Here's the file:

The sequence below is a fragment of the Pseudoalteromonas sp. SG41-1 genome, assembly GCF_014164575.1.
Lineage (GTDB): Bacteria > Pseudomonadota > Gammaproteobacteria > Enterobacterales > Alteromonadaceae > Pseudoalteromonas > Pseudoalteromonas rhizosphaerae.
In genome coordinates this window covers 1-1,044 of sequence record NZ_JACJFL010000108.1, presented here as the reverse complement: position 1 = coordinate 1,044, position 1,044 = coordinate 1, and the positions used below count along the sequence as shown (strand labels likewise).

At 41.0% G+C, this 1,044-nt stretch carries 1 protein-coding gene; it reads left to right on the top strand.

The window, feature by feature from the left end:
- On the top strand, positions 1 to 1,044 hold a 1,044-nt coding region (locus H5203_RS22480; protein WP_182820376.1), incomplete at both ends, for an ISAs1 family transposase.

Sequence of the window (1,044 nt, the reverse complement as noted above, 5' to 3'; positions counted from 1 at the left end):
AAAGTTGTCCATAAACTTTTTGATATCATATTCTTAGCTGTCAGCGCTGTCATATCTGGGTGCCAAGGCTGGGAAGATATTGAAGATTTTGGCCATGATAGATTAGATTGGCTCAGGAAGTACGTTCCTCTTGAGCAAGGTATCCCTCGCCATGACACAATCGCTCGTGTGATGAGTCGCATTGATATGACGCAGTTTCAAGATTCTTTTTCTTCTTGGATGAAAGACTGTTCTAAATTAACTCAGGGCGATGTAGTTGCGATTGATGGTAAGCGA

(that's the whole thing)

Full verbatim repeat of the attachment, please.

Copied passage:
The sequence below is a fragment of the Pseudoalteromonas sp. SG41-1 genome, assembly GCF_014164575.1.
Lineage (GTDB): Bacteria > Pseudomonadota > Gammaproteobacteria > Enterobacterales > Alteromonadaceae > Pseudoalteromonas > Pseudoalteromonas rhizosphaerae.
In genome coordinates this window covers 1-1,044 of sequence record NZ_JACJFL010000108.1, presented here as the reverse complement: position 1 = coordinate 1,044, position 1,044 = coordinate 1, and the positions used below count along the sequence as shown (strand labels likewise).

At 41.0% G+C, this 1,044-nt stretch carries 1 protein-coding gene; it reads left to right on the top strand.

The window, feature by feature from the left end:
- On the top strand, positions 1 to 1,044 hold a 1,044-nt coding region (locus H5203_RS22480; protein WP_182820376.1), incomplete at both ends, for an ISAs1 family transposase.

Sequence of the window (1,044 nt, the reverse complement as noted above, 5' to 3'; positions counted from 1 at the left end):
AAAGTTGTCCATAAACTTTTTGATATCATATTCTTAGCTGTCAGCGCTGTCATATCTGGGTGCCAAGGCTGGGAAGATATTGAAGATTTTGGCCATGATAGATTAGATTGGCTCAGGAAGTACGTTCCTCTTGAGCAAGGTATCCCTCGCCATGACACAATCGCTCGTGTGATGAGTCGCATTGATATGACGCAGTTTCAAGATTCTTTTTCTTCTTGGATGAAAGACTGTTCTAAATTAACTCAGGGCGATGTAGTTGCGATTGATGGTAAGCGA